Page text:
Pyramid scheme for brighter organic LEDs

Jun 20, 2014 by Kate Mcalpine
Jaesang Lee, Electrical Engineering PhD Student and member of the Stephen Forrest's Optoelectronic Components and Materials Laboratory, constructs a light concentrating LED in the EECS Building on May 29, 2014. The LED is able to both generate and emit light through its pyramidal shape, enabling for efficient energy use. Credit: Joseph Xu, Michigan Engineering Communications & Marketing

The most common kind of light bulb in the United States—the incandescent—is only about 5 percent efficient. The phosphorescent organic light-emitting diode, on the other hand, makes light out of 100 percent of the electricity that goes into it.

They're good for smartphone screens and mood lighting, but they drop off in both efficiency and lifetime when they have to shine brightly.

University of Michigan researchers have found an elegant way to get around this problem—by arranging the PHOLEDs into a pyramid.

"Achieving extra brightness from the conventional, flat design is inefficient and shortens the device lifetime," said Jaesang Lee, a doctoral student in and computer science and first author of the study. "However if we integrate our PHOLEDs into a pyramidal shape, we are able to achieve the equivalent, concentrated brightness at a much lower electrical current."

Because of their high efficiencies, PHOLEDs already claim much of the smartphone display market, and they are edging into televisions and ambient lighting. But when it comes to illuminating tasks like reading and detailed work, they face a disadvantage: their efficiencies and life expectancies drop off sharply when they have to shine very brightly. This happens because the easiest way to make an LED brighter is to drive it with a higher current, and this is hard on organic LEDs.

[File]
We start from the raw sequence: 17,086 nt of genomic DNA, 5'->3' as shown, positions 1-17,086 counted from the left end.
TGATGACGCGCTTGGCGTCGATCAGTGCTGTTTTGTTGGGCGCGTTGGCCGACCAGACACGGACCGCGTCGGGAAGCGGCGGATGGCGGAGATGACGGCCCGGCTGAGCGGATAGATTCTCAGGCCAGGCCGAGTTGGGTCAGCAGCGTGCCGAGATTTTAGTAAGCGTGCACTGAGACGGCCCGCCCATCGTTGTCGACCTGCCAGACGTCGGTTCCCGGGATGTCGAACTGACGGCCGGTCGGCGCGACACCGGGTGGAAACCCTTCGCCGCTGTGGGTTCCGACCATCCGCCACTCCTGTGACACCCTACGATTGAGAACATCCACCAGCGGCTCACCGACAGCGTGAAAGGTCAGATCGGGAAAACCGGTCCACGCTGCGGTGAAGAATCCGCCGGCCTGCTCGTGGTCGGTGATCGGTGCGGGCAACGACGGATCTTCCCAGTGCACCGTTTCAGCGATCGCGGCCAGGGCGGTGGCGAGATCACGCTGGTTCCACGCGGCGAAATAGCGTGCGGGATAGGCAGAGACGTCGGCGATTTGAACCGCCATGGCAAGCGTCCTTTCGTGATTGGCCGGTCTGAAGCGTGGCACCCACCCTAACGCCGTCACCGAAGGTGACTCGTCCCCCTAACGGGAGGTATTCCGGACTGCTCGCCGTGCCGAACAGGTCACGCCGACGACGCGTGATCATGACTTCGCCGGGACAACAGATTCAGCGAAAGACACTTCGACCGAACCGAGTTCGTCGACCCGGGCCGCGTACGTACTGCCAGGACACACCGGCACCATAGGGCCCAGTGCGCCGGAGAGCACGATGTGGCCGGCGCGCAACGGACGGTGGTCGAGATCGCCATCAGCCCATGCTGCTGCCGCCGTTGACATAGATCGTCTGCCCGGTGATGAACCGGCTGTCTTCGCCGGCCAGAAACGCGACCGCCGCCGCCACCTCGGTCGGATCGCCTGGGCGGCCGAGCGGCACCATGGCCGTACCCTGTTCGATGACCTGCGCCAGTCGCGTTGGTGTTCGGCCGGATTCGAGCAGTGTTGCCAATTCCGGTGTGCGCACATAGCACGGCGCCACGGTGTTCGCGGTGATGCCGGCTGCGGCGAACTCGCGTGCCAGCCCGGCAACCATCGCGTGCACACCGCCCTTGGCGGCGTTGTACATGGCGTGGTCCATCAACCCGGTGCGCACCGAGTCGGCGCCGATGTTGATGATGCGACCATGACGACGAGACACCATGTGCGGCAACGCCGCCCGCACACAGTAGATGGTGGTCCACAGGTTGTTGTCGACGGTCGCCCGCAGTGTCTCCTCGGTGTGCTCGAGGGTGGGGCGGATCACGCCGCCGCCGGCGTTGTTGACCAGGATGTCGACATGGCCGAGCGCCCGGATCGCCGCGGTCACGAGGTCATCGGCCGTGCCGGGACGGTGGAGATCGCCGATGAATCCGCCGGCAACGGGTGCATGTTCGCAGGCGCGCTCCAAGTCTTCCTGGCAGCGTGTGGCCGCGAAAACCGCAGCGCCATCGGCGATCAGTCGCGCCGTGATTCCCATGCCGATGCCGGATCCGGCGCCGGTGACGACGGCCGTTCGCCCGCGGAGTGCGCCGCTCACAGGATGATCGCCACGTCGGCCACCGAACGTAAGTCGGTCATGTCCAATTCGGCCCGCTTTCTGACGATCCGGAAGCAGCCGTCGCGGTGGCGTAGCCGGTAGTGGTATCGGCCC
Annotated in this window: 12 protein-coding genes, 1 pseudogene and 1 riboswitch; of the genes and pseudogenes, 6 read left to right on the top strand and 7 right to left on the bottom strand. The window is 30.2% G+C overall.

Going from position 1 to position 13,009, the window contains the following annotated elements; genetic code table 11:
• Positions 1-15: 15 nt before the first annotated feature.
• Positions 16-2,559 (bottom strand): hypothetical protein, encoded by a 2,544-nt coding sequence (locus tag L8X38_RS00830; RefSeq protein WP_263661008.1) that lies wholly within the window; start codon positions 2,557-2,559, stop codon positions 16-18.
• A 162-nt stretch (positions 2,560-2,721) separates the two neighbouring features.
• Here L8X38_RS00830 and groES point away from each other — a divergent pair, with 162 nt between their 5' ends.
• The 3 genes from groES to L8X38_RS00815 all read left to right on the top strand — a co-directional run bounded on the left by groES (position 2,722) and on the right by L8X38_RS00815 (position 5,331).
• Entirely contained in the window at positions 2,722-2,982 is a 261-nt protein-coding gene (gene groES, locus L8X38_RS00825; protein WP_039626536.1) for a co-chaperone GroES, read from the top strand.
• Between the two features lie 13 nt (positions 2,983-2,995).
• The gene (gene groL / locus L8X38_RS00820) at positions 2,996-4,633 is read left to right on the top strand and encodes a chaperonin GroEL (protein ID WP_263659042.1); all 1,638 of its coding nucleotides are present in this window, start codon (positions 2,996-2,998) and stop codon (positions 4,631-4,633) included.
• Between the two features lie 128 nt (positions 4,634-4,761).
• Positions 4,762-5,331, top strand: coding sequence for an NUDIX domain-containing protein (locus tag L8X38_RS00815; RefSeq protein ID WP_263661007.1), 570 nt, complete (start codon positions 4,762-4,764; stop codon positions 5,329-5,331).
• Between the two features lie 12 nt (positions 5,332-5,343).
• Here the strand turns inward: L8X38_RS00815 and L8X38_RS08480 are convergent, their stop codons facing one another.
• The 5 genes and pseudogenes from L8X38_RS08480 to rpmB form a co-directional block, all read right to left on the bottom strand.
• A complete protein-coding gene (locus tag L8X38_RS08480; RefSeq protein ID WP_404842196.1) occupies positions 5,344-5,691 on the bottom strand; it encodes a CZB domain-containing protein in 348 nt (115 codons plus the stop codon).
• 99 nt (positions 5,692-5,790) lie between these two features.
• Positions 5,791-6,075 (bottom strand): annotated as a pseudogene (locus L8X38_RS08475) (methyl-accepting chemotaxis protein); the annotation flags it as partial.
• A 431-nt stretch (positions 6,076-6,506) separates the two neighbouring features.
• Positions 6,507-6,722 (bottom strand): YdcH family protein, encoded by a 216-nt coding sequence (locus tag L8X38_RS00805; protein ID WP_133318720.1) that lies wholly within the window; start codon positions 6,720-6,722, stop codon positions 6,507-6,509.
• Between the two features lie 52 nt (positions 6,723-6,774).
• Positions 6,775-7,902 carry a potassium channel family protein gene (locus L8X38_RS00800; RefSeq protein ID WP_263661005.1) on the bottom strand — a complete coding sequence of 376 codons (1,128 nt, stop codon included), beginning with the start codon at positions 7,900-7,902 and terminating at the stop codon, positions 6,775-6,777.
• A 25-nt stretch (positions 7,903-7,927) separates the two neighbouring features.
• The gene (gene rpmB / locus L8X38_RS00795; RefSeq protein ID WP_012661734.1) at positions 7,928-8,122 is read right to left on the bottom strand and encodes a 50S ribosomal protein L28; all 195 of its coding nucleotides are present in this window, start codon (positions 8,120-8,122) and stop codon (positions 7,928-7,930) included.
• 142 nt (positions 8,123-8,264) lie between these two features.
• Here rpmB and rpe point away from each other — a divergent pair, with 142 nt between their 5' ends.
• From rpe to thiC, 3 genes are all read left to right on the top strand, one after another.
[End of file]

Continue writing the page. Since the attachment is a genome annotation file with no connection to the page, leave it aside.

A light concentrating LED in the EECS Building on May 29, 2014. The LED is able to both generate and emit light through its pyramidal shape, enabling for efficient energy use. Credit: Joseph Xu, Michigan Engineering Communications & Marketing

The new device demonstrates a slick solution to the problem. Because PHOLEDs are naturally reflective, they serve a dual purpose when arranged on the inner surfaces of a pyramid-like structure. The PHOLEDs emit and concentrate the light that emerged from the opening at the base of the pyramid.

Although the surface area emitting light was more than four times larger than the opening at the base of the pyramid, this setup consumed about three times less electricity than trying to run a square PHOLED the size of the base at equal brightness.

The concentrator also achieves a better light distribution than a simple panel, evenly lighting flat surfaces rather than producing a bright spot in the center that dims toward the edge of the lighted area.

Jaesang Lee, Electrical Engineering PhD Student and member of the Stephen Forrest's Optoelectronic Components and Materials Laboratory, constructs a light concentrating LED in the EECS Building on May 29, 2014. The LED is able to both generate and emit light through its pyramidal shape, enabling for efficient energy use. Credit: Joseph Xu, Michigan Engineering Communications & Marketing